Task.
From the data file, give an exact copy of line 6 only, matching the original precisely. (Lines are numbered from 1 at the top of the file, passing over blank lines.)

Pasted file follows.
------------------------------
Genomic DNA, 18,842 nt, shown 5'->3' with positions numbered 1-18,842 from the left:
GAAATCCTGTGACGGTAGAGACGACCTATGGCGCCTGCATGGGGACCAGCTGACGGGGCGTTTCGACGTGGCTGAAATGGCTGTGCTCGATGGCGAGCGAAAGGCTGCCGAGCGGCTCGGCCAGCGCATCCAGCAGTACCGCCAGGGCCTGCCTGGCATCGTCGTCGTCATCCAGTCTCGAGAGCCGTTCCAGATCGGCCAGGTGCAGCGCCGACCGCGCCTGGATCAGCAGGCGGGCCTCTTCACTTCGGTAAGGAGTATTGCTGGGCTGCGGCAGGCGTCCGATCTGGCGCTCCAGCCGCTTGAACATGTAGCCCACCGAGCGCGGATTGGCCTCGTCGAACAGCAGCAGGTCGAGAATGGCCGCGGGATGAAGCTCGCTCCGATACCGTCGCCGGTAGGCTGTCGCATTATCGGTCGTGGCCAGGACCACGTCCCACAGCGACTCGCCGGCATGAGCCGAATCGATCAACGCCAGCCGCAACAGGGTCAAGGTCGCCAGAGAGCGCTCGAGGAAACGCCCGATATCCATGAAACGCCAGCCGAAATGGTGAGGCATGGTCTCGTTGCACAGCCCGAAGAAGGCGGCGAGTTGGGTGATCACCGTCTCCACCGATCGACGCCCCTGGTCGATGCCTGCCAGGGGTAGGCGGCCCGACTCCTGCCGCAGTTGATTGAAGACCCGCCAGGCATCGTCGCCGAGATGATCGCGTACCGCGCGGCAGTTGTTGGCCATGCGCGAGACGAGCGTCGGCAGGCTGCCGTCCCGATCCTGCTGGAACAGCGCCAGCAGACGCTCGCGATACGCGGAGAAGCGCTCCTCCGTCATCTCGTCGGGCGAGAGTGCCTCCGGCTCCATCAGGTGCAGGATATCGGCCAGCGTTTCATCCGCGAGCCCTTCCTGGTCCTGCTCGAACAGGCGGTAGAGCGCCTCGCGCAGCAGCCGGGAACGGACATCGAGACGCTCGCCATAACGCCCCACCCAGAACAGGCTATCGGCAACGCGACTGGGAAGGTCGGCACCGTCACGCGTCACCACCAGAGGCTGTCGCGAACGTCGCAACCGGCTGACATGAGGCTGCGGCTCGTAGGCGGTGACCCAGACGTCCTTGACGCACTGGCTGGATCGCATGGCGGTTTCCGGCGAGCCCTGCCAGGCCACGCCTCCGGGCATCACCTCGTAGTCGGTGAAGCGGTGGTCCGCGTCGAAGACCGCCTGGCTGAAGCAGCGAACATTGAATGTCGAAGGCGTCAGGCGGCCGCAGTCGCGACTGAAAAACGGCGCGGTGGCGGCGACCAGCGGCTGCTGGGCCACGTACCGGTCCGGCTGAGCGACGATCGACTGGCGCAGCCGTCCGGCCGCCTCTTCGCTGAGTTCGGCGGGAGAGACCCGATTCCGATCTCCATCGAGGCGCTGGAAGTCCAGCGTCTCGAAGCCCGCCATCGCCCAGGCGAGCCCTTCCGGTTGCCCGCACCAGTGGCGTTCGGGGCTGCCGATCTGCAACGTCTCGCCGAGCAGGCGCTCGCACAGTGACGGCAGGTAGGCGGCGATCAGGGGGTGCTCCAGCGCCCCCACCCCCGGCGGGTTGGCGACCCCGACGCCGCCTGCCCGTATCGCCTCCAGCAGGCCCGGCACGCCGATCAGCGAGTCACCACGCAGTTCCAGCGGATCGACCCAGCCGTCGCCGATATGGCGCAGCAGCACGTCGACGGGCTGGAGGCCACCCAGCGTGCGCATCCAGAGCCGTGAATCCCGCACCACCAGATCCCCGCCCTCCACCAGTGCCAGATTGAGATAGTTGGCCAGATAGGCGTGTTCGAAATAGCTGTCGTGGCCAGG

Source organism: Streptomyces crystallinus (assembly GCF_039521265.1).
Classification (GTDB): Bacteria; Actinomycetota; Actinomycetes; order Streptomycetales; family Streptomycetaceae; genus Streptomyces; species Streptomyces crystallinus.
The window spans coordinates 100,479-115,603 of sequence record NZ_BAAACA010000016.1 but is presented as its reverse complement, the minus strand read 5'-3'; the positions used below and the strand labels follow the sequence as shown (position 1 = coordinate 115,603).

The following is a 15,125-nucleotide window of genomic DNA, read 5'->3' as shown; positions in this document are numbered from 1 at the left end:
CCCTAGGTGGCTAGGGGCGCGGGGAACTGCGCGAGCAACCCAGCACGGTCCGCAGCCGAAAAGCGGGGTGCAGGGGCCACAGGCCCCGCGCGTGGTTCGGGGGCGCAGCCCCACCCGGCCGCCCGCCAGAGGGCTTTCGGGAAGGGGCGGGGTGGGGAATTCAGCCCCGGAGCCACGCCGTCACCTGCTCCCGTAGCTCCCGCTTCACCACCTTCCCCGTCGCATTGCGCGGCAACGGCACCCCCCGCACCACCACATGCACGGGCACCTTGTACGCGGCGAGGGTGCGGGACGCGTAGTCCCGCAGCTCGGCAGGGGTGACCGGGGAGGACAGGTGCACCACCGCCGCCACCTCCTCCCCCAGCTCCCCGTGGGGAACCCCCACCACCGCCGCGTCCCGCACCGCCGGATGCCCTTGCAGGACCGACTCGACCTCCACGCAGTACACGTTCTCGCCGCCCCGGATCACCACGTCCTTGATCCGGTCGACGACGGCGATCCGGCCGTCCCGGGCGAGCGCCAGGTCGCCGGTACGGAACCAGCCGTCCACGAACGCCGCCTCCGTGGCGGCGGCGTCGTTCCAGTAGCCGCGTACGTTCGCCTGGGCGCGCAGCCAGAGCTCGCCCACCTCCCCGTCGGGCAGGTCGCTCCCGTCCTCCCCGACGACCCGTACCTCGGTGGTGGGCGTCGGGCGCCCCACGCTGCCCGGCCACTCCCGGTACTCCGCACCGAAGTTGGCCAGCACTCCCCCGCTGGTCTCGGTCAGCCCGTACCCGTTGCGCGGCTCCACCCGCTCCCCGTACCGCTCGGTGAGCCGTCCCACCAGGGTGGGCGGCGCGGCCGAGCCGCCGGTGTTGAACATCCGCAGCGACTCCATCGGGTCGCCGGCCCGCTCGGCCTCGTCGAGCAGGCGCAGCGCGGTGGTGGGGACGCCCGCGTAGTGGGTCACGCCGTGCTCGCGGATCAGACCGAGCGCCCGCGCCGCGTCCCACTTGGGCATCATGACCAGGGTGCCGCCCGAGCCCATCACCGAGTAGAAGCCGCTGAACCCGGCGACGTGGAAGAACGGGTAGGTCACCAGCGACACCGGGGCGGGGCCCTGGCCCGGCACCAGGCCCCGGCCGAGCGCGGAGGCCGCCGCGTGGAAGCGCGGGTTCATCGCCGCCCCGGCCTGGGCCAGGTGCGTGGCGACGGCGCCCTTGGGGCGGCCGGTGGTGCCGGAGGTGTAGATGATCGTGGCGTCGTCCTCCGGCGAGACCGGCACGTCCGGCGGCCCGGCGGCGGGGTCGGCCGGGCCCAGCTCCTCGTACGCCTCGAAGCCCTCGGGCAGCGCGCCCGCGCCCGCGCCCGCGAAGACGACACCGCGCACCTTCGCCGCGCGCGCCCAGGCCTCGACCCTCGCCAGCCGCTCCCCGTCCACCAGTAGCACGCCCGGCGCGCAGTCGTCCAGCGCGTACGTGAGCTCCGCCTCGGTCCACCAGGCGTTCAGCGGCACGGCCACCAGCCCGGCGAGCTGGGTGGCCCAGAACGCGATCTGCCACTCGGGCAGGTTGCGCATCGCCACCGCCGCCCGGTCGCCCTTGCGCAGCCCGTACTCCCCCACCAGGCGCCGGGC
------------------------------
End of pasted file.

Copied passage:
The following is a 15,125-nucleotide window of genomic DNA, read 5'->3' as shown; positions in this document are numbered from 1 at the left end: